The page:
Bil’s rating (out of 5): BB.
USA, 1965. Melcher-Arcola Productions. Screenplay by Milt Rosen, Richard L. Breen, based on the play by William Fairchild. Cinematography by Leon Shamroy. Produced by Martin Melcher, Aaron Rosenberg. Music by Lionel Newman. Production Design by Robert F. Boyle, Jack Martin Smith. Costume Design by Ray Aghayan. Film Editing by Robert L. Simpson.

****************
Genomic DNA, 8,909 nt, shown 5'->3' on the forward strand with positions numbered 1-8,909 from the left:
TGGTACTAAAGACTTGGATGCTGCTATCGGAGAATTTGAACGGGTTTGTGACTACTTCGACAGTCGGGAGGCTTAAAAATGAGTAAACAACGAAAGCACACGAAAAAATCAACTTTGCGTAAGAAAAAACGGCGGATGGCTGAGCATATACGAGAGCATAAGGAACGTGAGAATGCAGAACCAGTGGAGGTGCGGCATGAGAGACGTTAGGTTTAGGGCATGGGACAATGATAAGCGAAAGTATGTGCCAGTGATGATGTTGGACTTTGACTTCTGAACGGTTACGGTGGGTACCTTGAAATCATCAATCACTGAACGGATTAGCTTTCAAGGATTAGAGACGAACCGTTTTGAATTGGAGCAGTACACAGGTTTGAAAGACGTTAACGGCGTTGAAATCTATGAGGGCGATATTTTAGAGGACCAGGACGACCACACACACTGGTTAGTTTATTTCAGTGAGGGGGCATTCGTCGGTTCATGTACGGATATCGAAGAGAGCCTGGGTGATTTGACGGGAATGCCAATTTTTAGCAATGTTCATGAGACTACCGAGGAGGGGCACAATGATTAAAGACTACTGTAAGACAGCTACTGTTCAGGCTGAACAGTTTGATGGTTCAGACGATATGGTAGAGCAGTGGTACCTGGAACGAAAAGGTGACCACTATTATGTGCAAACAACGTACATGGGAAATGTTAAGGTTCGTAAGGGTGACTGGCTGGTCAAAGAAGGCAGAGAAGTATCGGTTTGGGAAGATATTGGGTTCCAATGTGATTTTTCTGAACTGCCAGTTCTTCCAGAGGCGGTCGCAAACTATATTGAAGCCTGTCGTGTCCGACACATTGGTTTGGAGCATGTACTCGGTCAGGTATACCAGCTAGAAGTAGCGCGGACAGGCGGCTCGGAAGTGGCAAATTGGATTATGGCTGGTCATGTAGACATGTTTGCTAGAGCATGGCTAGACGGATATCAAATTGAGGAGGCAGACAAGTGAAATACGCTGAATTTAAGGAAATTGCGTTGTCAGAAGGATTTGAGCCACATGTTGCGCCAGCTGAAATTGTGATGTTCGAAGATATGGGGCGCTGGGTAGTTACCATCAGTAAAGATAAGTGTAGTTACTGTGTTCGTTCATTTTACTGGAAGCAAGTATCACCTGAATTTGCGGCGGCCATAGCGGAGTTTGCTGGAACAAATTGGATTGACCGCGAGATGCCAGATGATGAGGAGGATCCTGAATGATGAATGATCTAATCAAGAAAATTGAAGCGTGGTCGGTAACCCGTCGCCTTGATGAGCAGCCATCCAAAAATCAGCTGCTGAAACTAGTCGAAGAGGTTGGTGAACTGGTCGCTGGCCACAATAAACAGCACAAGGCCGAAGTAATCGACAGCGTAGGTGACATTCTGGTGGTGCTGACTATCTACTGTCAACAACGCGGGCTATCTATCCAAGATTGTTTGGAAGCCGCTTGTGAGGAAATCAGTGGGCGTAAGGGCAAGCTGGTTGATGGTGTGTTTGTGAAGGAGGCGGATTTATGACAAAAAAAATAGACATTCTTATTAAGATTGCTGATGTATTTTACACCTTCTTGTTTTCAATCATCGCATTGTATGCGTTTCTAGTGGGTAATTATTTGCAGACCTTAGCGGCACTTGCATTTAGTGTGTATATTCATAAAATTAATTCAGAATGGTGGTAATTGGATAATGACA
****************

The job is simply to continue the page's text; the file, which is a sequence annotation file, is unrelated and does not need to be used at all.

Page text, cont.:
Lesser effort from the dream factory that produced Doris Day‘s silly romantic comedies, this time putting more effort into the sharp fashions and decor than any kind of witty plotting. Day and Rod Taylor play a happily married couple who move to England for his work (he’s an executive for a wool company) and find the loveliest house in the country to live in. A few months later Day is sick and tired of being left home alone all the time, eventually developing a paranoid fantasy that her husband is cheating on her. To get him back, she flirts with the idea of pretending to be having an affair herself, which becomes easier to do once a handsome interior decorator (yeah, okay) takes her to Paris to buy a dining room table and reveals some more wicked intentions. Lots of funny situations, but it runs way too long and is too familiar to be inspired despite Day’s having a lot of bubbly fun. Her entrance to a party wearing a sequined orange dress is unforgettable, however.